The Oxford Biobank is a population-based cohort of healthy men and women aged between 30 and 50 living in Oxfordshire. Over 9,000 participants have undergone a detailed examination at a screening visit, donated DNA and given informed consent to be approached again. It is the largest random population-based cohort in the UK dedicated to the conduct of these recall studies.
The Oxford Biobank investigations focus on research into common diseases such as diabetes, obesity and cardiovascular disease. It is a resource for medical research to translate early discoveries for the benefit of future patients.
A specific feature of the Oxford Biobank is that all participants have given informed consent to be contacted again. This provides a resource we call the Oxford BioResource, which enables research studies that require the recruitment of human participants according to specific criteria.
A very successful aspect of this are research studies designed to recall participants according to genotype or phenotype. We have data for every participant on:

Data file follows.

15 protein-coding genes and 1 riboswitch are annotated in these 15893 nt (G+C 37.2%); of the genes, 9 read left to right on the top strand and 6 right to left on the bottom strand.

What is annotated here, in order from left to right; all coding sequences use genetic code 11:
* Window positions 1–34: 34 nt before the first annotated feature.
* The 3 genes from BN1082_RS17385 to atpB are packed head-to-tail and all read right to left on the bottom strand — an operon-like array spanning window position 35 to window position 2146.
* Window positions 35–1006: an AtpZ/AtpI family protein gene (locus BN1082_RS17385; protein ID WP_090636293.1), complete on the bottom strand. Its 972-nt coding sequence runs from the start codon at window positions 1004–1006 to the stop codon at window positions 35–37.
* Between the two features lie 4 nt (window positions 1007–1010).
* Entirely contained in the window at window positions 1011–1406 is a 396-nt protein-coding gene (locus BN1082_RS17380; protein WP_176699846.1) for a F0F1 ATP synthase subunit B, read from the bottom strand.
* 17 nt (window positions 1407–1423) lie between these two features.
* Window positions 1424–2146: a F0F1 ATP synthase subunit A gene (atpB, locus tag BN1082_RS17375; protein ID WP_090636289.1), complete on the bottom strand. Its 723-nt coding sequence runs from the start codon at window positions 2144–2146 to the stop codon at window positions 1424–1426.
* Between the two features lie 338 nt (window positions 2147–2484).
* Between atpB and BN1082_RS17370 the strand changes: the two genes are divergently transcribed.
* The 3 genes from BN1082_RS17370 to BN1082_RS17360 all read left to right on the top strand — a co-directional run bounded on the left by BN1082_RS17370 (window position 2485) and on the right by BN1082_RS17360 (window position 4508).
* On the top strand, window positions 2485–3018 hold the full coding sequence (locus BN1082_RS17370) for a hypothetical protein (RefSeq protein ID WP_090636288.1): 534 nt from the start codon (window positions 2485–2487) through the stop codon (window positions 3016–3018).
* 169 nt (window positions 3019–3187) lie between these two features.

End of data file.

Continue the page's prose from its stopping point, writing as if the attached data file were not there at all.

- Demographic and social characteristics
- Anthropometry, including height, weight, waist and hip circumference,
- Body composition measured by dual X-ray absorptiometry (DXA)
- Biomarkers of diabetes and cardiovascular risk, including inflammatory mediators
- Genotype (Affymetrix Axiom Array and Illumina Exome Array)
Access for researchers
All data available through The Oxford Biobank can be used by internal (University of Oxford and Oxford University Hospitals NHS Trust) and external investigators. The Oxford Biobank steering committee will review all proposals. Once the proposals are accepted, a costing model will be calculated based on level of access and the nature of the work. This helps to ensure the future sustainability of the cohort.
Contact the Oxford Biobank through its portal: oxfordbiobank.org.uk
Would you like to become a participant in the Oxford Biobank and support new advances in medical research? Find out more about other volunteers’ experiences.
Founder: Prof Fredrik Karpe
Scientific Coordinator: Dr Matt Neville
IT manager: John Miller